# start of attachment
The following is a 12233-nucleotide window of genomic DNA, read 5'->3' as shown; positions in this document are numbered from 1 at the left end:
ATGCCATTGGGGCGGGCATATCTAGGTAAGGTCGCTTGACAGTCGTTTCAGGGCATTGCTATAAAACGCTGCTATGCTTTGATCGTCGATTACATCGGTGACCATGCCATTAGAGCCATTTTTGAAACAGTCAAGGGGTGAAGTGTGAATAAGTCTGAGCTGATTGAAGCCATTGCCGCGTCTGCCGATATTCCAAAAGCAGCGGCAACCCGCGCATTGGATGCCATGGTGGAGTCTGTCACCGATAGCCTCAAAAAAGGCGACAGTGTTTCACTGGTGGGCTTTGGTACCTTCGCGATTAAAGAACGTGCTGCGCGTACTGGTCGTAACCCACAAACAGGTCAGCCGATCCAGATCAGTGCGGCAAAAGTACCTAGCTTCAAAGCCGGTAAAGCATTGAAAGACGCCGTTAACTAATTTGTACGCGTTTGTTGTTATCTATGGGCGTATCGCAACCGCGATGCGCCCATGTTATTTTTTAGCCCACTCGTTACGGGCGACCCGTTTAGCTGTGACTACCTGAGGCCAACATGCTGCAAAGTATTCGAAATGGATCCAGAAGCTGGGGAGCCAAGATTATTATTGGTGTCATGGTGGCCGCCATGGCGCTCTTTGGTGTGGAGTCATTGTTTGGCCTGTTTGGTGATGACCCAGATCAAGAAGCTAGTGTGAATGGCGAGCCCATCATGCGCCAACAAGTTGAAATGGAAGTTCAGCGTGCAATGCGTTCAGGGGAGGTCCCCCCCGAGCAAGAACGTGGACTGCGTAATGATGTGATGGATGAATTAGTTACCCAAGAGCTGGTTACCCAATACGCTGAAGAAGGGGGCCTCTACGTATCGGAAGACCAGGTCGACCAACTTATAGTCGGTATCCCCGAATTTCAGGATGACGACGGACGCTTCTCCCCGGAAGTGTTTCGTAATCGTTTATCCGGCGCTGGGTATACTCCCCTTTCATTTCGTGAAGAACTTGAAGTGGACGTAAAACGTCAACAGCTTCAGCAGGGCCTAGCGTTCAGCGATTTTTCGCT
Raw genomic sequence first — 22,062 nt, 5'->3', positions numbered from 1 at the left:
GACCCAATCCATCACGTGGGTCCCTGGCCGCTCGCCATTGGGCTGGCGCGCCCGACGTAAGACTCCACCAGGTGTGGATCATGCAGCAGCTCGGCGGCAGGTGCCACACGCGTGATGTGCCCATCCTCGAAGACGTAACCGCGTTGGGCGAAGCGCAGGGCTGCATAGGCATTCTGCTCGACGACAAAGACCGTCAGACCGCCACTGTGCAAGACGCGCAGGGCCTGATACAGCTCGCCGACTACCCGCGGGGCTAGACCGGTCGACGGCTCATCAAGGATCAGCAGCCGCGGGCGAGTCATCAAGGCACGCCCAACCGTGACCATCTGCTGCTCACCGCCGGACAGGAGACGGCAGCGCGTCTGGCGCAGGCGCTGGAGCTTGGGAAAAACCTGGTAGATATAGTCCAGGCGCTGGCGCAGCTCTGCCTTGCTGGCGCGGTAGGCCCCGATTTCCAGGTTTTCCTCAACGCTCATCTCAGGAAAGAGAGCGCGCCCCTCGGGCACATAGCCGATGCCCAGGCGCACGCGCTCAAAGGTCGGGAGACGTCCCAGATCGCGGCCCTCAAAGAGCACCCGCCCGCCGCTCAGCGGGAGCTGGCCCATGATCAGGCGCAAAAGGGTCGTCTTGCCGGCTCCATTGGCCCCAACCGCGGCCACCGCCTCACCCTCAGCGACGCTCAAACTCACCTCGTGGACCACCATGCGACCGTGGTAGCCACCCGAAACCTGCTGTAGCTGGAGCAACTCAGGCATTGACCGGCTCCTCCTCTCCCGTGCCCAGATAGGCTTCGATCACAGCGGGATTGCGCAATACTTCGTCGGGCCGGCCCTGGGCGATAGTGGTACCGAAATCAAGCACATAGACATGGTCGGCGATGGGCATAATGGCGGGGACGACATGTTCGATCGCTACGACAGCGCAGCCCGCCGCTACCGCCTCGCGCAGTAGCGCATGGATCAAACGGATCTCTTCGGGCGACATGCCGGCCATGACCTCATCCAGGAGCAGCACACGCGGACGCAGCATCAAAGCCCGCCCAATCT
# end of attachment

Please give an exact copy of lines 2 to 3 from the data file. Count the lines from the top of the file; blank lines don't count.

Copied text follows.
ATGCCATTGGGGCGGGCATATCTAGGTAAGGTCGCTTGACAGTCGTTTCAGGGCATTGCTATAAAACGCTGCTATGCTTTGATCGTCGATTACATCGGTGACCATGCCATTAGAGCCATTTTTGAAACAGTCAAGGGGTGAAGTGTGAATAAGTCTGAGCTGATTGAAGCCATTGCCGCGTCTGCCGATATTCCAAAAGCAGCGGCAACCCGCGCATTGGATGCCATGGTGGAGTCTGTCACCGATAGCCTCAAAAAAGGCGACAGTGTTTCACTGGTGGGCTTTGGTACCTTCGCGATTAAAGAACGTGCTGCGCGTACTGGTCGTAACCCACAAACAGGTCAGCCGATCCAGATCAGTGCGGCAAAAGTACCTAGCTTCAAAGCCGGTAAAGCATTGAAAGACGCCGTTAACTAATTTGTACGCGTTTGTTGTTATCTATGGGCGTATCGCAACCGCGATGCGCCCATGTTATTTTTTAGCCCACTCGTTACGGGCGACCCGTTTAGCTGTGACTACCTGAGGCCAACATGCTGCAAAGTATTCGAAATGGATCCAGAAGCTGGGGAGCCAAGATTATTATTGGTGTCATGGTGGCCGCCATGGCGCTCTTTGGTGTGGAGTCATTGTTTGGCCTGTTTGGTGATGACCCAGATCAAGAAGCTAGTGTGAATGGCGAGCCCATCATGCGCCAACAAGTTGAAATGGAAGTTCAGCGTGCAATGCGTTCAGGGGAGGTCCCCCCCGAGCAAGAACGTGGACTGCGTAATGATGTGATGGATGAATTAGTTACCCAAGAGCTGGTTACCCAATACGCTGAAGAAGGGGGCCTCTACGTATCGGAAGACCAGGTCGACCAACTTATAGTCGGTATCCCCGAATTTCAGGATGACGACGGACGCTTCTCCCCGGAAGTGTTTCGTAATCGTTTATCCGGCGCTGGGTATACTCCCCTTTCATTTCGTGAAGAACTTGAAGTGGACGTAAAACGTCAACAGCTTCAGCAGGGCCTAGCGTTCAGCGATTTTTCGCT
Raw genomic sequence first — 22,062 nt, 5'->3', positions numbered from 1 at the left: